The Morning Coffee – 10 March 2014

Top stories this Monday morning include a look at the horrible fine print for the Amtrak writing fellowship (link), the story I should have written about the LA Times Festival of Books (link), how Smashwords authors can opt out of Scribd (link), an interview of the founder of Medium (link), and more.

  • 16th century warfare manual reveals readers were just as interested in cats as we are...but as weapons (MobyLives)
  • “All aboard! Irrevocably, Absolutely, In Whole or In Part! (Scratch)
  • Fan artist complains of Anita Sarkeesian’s unauthorized use of Dragon’s Lair fan art (TeleRead)
  • Has everyone conceded the US ebook market to Amazon? (Dear Author)
  • Next Month: International Conference on Use and Re-use of Digital Content (LJ INFOdocket)
  • Publishers Weekly Ignores The Real Scandal At LA Times Festival of Books (David Gaughran)
  • Removing anonymity isn't the answer for negative reviews (TeleRead)
  • Opt-in, turn-on, opt-out? (Indies Unlimited)
  • What kind of reader are you? Big Pub thinks they know. (Randall Wood, Author)
  • With Medium, Evan Williams Is Tackling the Future of Writing Online (

About Nate Hoffelder (11467 Articles)
Nate Hoffelder is the founder and editor of The Digital Reader: "I've been into reading ebooks since forever, but I only got my first ereader in July 2007. Everything quickly spiraled out of control from there. Before I started this blog in January 2010 I covered ebooks, ebook readers, and digital publishing for about 2 years as a part of MobileRead Forums. It's a great community, and being a member is a joy. But I thought I could make something out of how I covered the news for MobileRead, so I started this blog."

11 Comments on The Morning Coffee – 10 March 2014

  1. I’ve been told that Amtrak says they’re going to be revisiting the language in that rights grant.

    My suspicion is that they just copied and pasted a boilerplate from somewhere without fully thinking through all of the implications of it. They’re train people, not literature people, so they’re not exactly experienced at this.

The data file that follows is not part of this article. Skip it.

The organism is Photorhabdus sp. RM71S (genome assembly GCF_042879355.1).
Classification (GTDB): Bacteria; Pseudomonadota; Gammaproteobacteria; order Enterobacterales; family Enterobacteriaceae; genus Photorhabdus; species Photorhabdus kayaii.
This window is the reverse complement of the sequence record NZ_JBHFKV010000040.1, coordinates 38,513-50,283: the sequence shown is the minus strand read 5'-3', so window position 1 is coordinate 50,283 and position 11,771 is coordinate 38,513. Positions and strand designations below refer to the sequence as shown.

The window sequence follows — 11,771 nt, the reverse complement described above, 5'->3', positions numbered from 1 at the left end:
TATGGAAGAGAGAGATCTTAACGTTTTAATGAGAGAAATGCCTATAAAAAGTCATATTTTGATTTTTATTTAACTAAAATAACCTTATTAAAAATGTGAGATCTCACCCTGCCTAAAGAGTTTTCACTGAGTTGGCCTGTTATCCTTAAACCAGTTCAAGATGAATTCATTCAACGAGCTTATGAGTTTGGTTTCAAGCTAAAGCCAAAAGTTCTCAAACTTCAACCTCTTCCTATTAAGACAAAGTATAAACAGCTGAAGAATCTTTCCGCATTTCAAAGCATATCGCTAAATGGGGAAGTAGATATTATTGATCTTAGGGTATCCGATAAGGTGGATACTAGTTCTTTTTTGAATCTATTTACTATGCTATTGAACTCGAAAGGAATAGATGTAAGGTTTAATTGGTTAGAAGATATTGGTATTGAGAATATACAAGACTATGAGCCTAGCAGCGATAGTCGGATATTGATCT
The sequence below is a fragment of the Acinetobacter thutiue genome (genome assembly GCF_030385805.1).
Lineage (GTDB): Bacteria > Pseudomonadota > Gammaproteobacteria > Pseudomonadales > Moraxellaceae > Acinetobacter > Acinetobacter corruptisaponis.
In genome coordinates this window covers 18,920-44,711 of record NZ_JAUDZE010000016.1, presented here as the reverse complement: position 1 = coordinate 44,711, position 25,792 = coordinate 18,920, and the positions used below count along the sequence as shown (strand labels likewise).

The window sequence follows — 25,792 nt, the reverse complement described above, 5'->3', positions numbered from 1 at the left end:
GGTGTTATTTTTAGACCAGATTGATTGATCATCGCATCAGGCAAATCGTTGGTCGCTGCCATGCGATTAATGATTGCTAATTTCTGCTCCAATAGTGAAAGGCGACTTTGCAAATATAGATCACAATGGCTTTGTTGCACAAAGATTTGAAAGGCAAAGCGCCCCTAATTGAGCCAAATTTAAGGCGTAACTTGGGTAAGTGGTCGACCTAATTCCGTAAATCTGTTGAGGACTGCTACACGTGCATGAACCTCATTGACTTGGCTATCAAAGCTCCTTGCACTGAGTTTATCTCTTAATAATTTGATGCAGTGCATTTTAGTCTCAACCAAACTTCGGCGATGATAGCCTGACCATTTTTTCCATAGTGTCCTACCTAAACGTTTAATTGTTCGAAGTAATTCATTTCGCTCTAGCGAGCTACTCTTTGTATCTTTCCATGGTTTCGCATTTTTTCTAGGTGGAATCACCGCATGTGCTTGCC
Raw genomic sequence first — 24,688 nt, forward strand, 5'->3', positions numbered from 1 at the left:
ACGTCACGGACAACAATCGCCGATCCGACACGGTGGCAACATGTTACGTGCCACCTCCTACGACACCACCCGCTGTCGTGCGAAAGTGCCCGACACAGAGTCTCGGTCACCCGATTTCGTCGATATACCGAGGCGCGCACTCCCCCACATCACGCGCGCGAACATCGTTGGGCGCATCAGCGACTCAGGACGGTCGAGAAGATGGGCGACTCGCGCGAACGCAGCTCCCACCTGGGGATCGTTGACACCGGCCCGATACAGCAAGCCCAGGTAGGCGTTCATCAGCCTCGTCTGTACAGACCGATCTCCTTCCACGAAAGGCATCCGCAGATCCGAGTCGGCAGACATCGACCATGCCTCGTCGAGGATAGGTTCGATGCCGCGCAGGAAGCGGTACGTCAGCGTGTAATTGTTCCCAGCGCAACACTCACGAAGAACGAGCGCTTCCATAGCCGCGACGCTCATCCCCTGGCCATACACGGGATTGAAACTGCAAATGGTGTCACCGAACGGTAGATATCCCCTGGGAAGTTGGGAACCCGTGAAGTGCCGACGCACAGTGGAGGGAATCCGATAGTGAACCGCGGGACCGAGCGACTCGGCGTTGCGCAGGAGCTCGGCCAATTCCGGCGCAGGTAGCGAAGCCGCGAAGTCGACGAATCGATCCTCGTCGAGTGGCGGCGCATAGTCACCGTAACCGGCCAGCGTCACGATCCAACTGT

2. The Scribd opt-in, opt out article has some misinformation in it. He makes it sound as easy to get a book out of the app and DRM-stripped as say, buying and stripping a book from Amazon. It’s not that easy. I tried, and I couldn’t quickly figure out how to get to the book to load it into Calibre. I’m sure it’s possible, but it would require tools the average user doesn’t have. Unless I missed something?

    • I haven’t tried it, but if I were going to strip the DRM I would first try to drag the ebooks into Adobe DE on my PC. If that app can open the ebook then I can probably strip the DRM.

  3. Tried that too. There’s nothing to drag. I’ve opened a book on my desktop and tried to drag it from that view. I’ve also tried dragging a book from library view. Again, nothing to drag. I tried dragging from History view in my browser. Again, it didn’t work.

    I plugged my tablet into my computer and searched for a book. Nothing. I opened up every folder to see if it was hidden somewhere under an odd file name. Nope.

    Not that I want to pirate Scribd books. I just wanted to see if, in principle, it could be done, and if it was something the average reader would be able to figure out easily.

    • I would bet that the web browser version is streamed and not downloaded.

      But if you downloaded the ebook to your tablet and read it offline, it has to be there somewhere.If you can’t find it then there’s a good chance that Scribd obscured it inside of some type of database file.

      In which case there’s little reason to be worried about piracy.

      • Exactly. Which is why I had issues with the article in question. They made it sound like piracy would be rampant with downloading from Scribd. Many people commenting on the article were “so grateful” for the information, and it just infuriates me when misinformation like that is out there. I know. Get over it. 😉

  4. I saw the documents_cache and figured the same thing. Thanks for looking.

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